Ramesh Gulati is the asset management and reliability planning manager at Arnold Engineering Development Center (AEDC) at Arnold Air Force Base in Tullahoma, TN. He was on the team that developed the CMRP and CMRT exams and is an award-winning author of books on best practices in maintenance and reliability. He recently gave an extended interview to Plant Services.
PS: What did it mean to you to be named SMRP’s CMRP of the Year last year in the Veteran Professional category?
RG: It’s a great honor. I’ve been working in maintenance and reliability and asset management for a long time and with SMRP since 1997-’98, when I was looking for a way to certify our people. We had been doing a lot of training and wanted to test their knowledge. I couldn’t find a way to do that, so I got involved with SMRP.
PS: What do you think prompted your nomination for the CMRP of the Year award?
RG: I think some of my colleagues who put together my application thought I’ve been a big advocate of certification. Really, that’s education. A lot of people come to my class as a kind of preparatory for the CMRP exam, but I tell students, no, I don’t do that, I don’t prepare you for the CMRP exam. I do education; I get you the knowledge on maintenance and reliability and how to do better, what the best practices are. To me, passing the CMRP exam is a byproduct of your knowledge. That’s what really we were doing in our company back in the mid-’90s. We started a lot of training in maintenance and reliability and getting our people education in what best practices are and how to implement them. And then we wanted to know, are they grasping that knowledge or not? And we found the CMRP exam was one way to evaluate whether people were grasping that knowledge.
PS: Can you describe the process of developing the CMRT (Certified Maintenance and Reliability Technician) exam?
RG: It took us (SMRP) almost 4–5 years to develop CMRP, and it got introduced in 2001, but we identified a need for something for our technicians, too. Back in the mid-2000s, ISA, the Instrumentation Society of America, they were asked by their member companies to come up with some kind of a technician-level certification. So they spent a lot of resources in coming up with a certification program for technicians, but they didn’t have the right people or procedures to get that going, so they were looking for somebody who could take the next step. They asked for a few people, and we at SMRP said, hey, we will take over this.
PS: You talk about best practices—how have you seen the definition of that evolve from a maintenance and reliability perspective? Does it encompass more now than it used to?
RG: Best practices is a relative term. I’ll give you an example: the asset management certification process. We implemented it 10 or 12 years ago, but for (those new to the idea), that’s a best practice for them. It reflects a journey. We cannot be standing still. We are always looking for better and better all the time, otherwise you cannot survive. You have to make improvements all the time, continuous improvement. I’ve been involved with ISO 55000, and continuous improvement is key—you need to have it or you cannot survive in today’s environment. Continuous improvement and best practices go together—you’re always looking for how you can make it better. That’s a best practice.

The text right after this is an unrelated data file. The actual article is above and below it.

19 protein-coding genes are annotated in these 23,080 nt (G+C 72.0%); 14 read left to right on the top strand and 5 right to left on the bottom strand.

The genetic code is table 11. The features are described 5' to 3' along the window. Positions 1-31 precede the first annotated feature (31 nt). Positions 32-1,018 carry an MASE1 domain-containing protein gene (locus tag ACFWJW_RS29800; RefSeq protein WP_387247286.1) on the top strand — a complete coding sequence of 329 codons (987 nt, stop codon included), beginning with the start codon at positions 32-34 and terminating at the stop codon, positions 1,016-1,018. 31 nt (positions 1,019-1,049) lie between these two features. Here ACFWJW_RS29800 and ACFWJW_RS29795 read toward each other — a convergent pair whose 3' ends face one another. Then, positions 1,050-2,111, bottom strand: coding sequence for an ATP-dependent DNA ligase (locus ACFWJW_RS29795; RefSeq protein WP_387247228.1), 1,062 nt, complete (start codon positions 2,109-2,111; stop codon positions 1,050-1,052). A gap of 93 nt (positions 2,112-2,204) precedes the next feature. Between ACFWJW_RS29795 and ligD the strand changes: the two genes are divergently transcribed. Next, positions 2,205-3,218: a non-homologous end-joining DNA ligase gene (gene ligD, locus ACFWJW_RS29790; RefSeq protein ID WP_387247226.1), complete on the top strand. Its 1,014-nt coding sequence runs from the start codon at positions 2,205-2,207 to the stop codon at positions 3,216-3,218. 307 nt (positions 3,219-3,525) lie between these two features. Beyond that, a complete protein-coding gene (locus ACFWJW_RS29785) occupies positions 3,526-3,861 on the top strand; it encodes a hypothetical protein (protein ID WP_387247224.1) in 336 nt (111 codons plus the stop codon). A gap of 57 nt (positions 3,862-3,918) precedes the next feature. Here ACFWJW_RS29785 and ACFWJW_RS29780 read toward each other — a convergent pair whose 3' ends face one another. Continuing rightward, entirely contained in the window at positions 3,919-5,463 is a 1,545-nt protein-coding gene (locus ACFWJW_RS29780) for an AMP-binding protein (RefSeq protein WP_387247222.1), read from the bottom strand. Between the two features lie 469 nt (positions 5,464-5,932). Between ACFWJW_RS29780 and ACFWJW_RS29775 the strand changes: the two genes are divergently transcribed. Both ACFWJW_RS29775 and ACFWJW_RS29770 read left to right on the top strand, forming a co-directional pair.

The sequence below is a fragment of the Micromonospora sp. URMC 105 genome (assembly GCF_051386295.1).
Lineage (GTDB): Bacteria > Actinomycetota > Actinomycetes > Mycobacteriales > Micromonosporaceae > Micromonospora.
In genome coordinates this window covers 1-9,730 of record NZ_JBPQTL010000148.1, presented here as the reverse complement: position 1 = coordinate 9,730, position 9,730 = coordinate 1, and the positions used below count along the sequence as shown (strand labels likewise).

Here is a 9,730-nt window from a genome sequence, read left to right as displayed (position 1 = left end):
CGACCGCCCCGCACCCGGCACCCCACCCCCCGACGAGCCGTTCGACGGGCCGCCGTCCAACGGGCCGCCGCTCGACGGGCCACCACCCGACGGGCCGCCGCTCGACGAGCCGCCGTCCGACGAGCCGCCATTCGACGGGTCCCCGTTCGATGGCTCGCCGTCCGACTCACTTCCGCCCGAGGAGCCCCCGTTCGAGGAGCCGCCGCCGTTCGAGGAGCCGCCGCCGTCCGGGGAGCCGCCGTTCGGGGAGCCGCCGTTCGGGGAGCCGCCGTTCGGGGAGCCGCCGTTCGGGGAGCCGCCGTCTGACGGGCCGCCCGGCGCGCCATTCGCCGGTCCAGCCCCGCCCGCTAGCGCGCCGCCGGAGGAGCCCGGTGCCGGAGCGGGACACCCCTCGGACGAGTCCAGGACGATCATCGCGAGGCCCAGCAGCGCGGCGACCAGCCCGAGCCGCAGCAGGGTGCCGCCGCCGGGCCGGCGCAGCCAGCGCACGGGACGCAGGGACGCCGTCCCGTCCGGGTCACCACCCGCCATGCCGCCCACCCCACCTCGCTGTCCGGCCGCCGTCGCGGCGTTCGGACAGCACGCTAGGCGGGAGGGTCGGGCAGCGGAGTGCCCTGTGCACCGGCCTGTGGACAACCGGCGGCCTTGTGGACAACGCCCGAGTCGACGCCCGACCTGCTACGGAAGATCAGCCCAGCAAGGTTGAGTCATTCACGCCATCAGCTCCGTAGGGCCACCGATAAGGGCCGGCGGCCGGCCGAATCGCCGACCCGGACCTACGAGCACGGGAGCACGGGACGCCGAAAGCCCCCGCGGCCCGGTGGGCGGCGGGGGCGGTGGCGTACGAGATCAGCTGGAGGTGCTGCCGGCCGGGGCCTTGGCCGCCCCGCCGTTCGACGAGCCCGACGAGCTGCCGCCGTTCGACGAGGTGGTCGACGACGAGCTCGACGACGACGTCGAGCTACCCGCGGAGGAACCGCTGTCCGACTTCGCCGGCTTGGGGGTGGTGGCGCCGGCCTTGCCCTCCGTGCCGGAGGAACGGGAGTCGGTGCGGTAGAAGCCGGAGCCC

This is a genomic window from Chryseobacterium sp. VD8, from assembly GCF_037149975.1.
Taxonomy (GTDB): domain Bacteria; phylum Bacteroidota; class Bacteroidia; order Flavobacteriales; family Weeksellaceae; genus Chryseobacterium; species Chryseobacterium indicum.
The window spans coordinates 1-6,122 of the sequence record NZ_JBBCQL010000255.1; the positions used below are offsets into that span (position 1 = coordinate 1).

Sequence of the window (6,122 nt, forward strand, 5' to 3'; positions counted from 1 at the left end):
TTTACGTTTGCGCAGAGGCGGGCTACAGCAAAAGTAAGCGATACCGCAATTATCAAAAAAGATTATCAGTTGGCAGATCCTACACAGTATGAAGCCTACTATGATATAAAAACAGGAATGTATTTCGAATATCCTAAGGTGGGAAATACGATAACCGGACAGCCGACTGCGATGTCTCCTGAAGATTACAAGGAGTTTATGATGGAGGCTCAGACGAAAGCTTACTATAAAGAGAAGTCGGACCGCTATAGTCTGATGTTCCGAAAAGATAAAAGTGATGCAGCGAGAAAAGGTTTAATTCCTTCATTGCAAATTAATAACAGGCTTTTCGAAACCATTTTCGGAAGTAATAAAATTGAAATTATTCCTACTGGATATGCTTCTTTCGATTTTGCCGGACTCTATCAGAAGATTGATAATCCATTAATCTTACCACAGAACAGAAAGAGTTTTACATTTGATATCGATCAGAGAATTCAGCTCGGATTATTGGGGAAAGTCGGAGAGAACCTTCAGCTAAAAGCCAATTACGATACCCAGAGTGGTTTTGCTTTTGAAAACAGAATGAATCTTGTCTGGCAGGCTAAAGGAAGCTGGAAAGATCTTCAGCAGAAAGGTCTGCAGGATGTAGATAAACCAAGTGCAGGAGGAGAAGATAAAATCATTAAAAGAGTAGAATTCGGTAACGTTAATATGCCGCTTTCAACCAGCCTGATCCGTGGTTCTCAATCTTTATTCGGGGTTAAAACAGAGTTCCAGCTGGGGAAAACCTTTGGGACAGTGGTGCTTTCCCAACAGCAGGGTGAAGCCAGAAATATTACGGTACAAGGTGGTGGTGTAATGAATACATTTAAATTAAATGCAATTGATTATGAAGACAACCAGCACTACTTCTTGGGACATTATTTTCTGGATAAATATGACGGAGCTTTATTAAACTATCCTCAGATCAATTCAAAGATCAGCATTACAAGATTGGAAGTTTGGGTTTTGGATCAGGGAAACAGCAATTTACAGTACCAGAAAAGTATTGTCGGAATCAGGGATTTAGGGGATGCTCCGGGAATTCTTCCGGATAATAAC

PS: What are some of the biggest stumbling blocks for manufacturers on this journey of continuous improvement?
RG: Most of the time you run into (manufacturers saying): “We are unique. We are different. We make this product; nobody else makes it.” Any place I go—I’ve been to many industrial companies here and there—always people say, “We are unique; no one else is doing this.” You have to get somebody from outside to tell them, “You’re not unique.” The product you make may be unique, but your process is common. What you use—motors, gearboxes, compressors—they may be larger sizes; you may say, “Hey, we’ve got a motor which is large, 10,000 or 30,000 hp, nobody else has it,” but a motor’s a motor. Yes, your product is unique, but the process is the same.
The other (challenge) is getting leadership engaged. A lot of times you hear, “Yeah, we want to do it” because somebody in management goes somewhere, they hear an RCM (reliability-centered maintenance) program, and they come back and say, “Let’s implement an RCM program and take a few dollars for it from here,” but really they don’t have their heart in supporting it. Because all of these best practices—RCM and all other kinds of things—they take time. It’s a long-term effort. It takes a lot of guts. Leadership has to set the example.
When we were trying to implement reliability improvements and in that process educate our workforce and also get them certified, I went to my boss – this was in 2002 or 2003 – who was director of the facility O&M department and had 700 people working for him. He was a good manager and was planning to retire from this job, but I told him, now that we’re implementing all of these reliability improvements and training, I want you to take this CMRP exam. He said, “Are you out of your mind? Get out from my room!” That’s the way his world was. But we started a conversation and talked a few more times, and finally I told him, “You are the leader. You have to show you are leading.” A couple of weeks later, he said, “OK, we will do it.” He took the exam; he and all his managers passed; and that set up the tone. Leadership has to get engaged.